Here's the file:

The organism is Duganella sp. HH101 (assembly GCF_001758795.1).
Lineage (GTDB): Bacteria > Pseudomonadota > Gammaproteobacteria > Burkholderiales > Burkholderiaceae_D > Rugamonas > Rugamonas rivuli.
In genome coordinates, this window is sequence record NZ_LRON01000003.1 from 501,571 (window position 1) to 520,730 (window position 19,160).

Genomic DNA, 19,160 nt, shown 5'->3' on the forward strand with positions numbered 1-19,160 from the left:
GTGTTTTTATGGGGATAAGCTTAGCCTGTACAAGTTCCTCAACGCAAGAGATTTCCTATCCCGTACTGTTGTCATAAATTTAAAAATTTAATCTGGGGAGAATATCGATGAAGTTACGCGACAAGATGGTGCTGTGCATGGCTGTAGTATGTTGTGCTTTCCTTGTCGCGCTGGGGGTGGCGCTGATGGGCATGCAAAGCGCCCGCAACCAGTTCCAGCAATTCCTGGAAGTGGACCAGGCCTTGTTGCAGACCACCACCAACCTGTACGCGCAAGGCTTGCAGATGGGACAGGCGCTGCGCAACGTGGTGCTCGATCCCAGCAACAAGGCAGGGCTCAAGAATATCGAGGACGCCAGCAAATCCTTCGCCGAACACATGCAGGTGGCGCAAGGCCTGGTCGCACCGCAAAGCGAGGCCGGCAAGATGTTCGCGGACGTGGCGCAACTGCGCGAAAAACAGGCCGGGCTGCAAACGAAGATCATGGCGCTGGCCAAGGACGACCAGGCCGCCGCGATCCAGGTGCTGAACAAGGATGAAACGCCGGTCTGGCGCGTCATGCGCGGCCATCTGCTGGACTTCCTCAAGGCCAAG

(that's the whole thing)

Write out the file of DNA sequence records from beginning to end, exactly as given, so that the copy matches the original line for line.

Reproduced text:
The organism is Duganella sp. HH101 (assembly GCF_001758795.1).
Lineage (GTDB): Bacteria > Pseudomonadota > Gammaproteobacteria > Burkholderiales > Burkholderiaceae_D > Rugamonas > Rugamonas rivuli.
In genome coordinates, this window is sequence record NZ_LRON01000003.1 from 501,571 (window position 1) to 520,730 (window position 19,160).

Genomic DNA, 19,160 nt, shown 5'->3' on the forward strand with positions numbered 1-19,160 from the left:
GTGTTTTTATGGGGATAAGCTTAGCCTGTACAAGTTCCTCAACGCAAGAGATTTCCTATCCCGTACTGTTGTCATAAATTTAAAAATTTAATCTGGGGAGAATATCGATGAAGTTACGCGACAAGATGGTGCTGTGCATGGCTGTAGTATGTTGTGCTTTCCTTGTCGCGCTGGGGGTGGCGCTGATGGGCATGCAAAGCGCCCGCAACCAGTTCCAGCAATTCCTGGAAGTGGACCAGGCCTTGTTGCAGACCACCACCAACCTGTACGCGCAAGGCTTGCAGATGGGACAGGCGCTGCGCAACGTGGTGCTCGATCCCAGCAACAAGGCAGGGCTCAAGAATATCGAGGACGCCAGCAAATCCTTCGCCGAACACATGCAGGTGGCGCAAGGCCTGGTCGCACCGCAAAGCGAGGCCGGCAAGATGTTCGCGGACGTGGCGCAACTGCGCGAAAAACAGGCCGGGCTGCAAACGAAGATCATGGCGCTGGCCAAGGACGACCAGGCCGCCGCGATCCAGGTGCTGAACAAGGATGAAACGCCGGTCTGGCGCGTCATGCGCGGCCATCTGCTGGACTTCCTCAAGGCCAAG